Surrealistic paintings of women with unusual hairstyles or coverings.
Inspiration can come from many sources—dreams, observing life, other painters or the esoteric creative seed randomly appearing at will.
All these rich sources of influence provide Nick Fedaeff with elements that he valiantly translates to canvas.
The slightly disorienting, the hallucinatory quality of a dream, the element of surprise, the absurdity of life are cleverly layered into Nick’s work referencing Surrealism and the Old Masters of the Renaissance.
“It was a bright cold day in April, and the clocks were striking thirteen.”
Seventy years after the publication of Orwell’s masterpiece, Nineteen Eighty-Four, that crystal first line sounds as natural and compelling as ever.
But when you see the original manuscript, you find something else: not so much the ringing clarity, more the obsessive rewriting, in different inks, that betrays the extraordinary turmoil behind its composition.
Probably the definitive novel of the 20th century, a story that remains eternally fresh and contemporary, and whose terms such as “Big Brother”,“doublethink” and “newspeak” have become part of everyday currency, Nineteen Eighty-Four has been translated into more than 65 languages and sold millions of copies worldwide, giving George Orwell a unique place in world literature.
“Orwellian” is now a universal shorthand for anything repressive or totalitarian, and the story of Winston Smith, an everyman for his times, continues to resonate for readers whose fears for the future are very different from those of an English writer in the mid-1940s.
The circumstances surrounding the writing of Nineteen Eighty-Four make a haunting narrative that helps to explain the bleakness of Orwell’s dystopia.
Here was an English writer, desperately sick, grappling alone with the demons of his imagination in a bleak Scottish outpost in the desolate aftermath of the second world war.
The idea for Nineteen Eighty-Four, alternatively, “The Last Man in Europe”, had been incubating in Orwell’s mind since the Spanish civil war.
His novel, which owes something to Yevgeny Zamyatin’s dystopian fiction We, probably began to acquire a definitive shape during 1943-44, around the time he and his wife, Eileen adopted their only son, Richard.
Orwell himself claimed that he was partly inspired by the meeting of the Allied leaders at the Tehran Conference of 1944.
Isaac Deutscher, an Observer colleague, reported that Orwell was “convinced that Stalin, Churchill and Roosevelt consciously plotted to divide the world” at Tehran.
Do you own the complete Star Wars saga on blue ray? If so, then you’re already familiar with Cliff Cramp’s awesome work.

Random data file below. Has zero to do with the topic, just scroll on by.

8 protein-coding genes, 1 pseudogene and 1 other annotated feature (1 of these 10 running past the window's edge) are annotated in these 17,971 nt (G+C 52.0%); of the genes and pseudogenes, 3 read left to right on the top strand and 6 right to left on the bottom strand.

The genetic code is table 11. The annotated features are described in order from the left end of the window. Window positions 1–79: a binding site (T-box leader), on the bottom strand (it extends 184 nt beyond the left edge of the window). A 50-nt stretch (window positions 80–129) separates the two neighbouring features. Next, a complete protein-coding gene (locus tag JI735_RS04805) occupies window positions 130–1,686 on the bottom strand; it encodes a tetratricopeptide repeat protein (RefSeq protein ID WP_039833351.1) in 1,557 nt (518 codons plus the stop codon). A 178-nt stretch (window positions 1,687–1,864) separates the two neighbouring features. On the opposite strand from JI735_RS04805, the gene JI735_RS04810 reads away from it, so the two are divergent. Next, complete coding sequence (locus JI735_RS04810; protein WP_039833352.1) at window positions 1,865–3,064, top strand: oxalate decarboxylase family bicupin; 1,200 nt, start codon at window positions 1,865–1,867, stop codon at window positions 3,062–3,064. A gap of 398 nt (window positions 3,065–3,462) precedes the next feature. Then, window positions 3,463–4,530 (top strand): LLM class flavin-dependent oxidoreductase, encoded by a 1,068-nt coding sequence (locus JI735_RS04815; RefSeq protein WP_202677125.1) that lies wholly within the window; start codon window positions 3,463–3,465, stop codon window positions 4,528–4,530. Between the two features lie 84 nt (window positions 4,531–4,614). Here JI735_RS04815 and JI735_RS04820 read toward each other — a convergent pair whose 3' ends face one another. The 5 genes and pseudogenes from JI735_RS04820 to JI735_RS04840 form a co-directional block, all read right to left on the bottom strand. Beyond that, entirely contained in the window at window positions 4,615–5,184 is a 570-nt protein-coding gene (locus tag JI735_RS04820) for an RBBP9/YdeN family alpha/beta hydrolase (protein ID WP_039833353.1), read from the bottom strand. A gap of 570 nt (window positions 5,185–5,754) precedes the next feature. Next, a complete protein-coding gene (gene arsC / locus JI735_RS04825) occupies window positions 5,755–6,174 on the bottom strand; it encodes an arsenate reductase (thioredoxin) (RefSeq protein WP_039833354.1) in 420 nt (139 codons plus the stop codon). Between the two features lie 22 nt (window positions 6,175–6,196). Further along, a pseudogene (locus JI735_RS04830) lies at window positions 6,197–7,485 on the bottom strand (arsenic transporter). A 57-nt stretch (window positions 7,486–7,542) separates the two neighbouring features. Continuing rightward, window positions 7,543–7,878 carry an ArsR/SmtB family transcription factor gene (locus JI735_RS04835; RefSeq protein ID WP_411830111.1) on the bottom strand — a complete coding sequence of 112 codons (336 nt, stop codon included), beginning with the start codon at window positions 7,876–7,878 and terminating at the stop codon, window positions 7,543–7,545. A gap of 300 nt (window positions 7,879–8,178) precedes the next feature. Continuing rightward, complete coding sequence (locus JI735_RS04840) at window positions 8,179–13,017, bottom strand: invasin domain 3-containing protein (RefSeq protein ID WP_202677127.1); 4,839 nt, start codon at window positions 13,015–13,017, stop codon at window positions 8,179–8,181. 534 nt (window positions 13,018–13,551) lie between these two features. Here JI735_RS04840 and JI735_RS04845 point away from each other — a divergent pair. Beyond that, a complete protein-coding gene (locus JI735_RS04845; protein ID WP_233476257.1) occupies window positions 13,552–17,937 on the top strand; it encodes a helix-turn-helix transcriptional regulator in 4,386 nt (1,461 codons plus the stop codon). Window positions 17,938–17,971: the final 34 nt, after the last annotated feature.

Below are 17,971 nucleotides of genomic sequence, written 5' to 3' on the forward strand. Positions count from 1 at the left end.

Influenced by artists such as John Singer Sargent, Howard Pyle, and Harvey Dunn; Cliff’s work spans a wide range of genres and has caught the attention of clients such as LucasFilms, 20th Century Fox, Nickelodeon TV Animation, Disney Entertainment, and much more.
His illustrations can be seen on covers such as Lucasflims/ 20th Century Fox Star Wars: The Complete Saga on Blu Ray, Hollywood Records Plain White T’s Wonders of The Younger CD, and 20th Century Fox Marilyn Monroe Special Anniversary Collection.
So, if you are ready to be blown away by some amazing art, take an exploratory trip with me through these incredible illustrations done by Cliff Cramp.
And don’t forget to check out his awesome gallery for more of his stunning art (I promise, you won’t regret it).
Inspired in part by the classic horror literature of H.P. Lovecraft, artist Jim Kazanjian (previously) assembles foreboding buildings using snippets of photographs found in the Library of Congress archives.
Equal parts secret lair, insane asylum, and the work of a deranged architect, Kazanjian’s collages are created from 50-70 separate photographs taken over the last century.
Each piece takes nearly three months to complete as he painstakingly searches for just the right elements, a process he likens to “solving a puzzle, except in reverse.” From his artist statement:
I’ve chosen photography as a medium because of the cultural misunderstanding that it has a sort of built-in objectivity. This allows me to set up a visual tension within the work, to make it resonate and lure the viewer further inside.
My current series is inspired by the classic horror literature of H.P. Lovecraft, Algernon Blackwood and similar authors.
I am intrigued with the narrative archetypes these writers utilize to transform the commonplace into something sinister and foreboding. In my work, I prefer to use these devices as a means to generate entry points for the viewer. I’m interested in occupying a space where the mundane intersects the strange, and the familiar becomes alien.
In a sense, I am attempting to render the sublime.
You can see much more of Kazanjian’s work on his website, and at Jennifer Kostuik Gallery in Vancouver later this year. (via Colossal Submissions)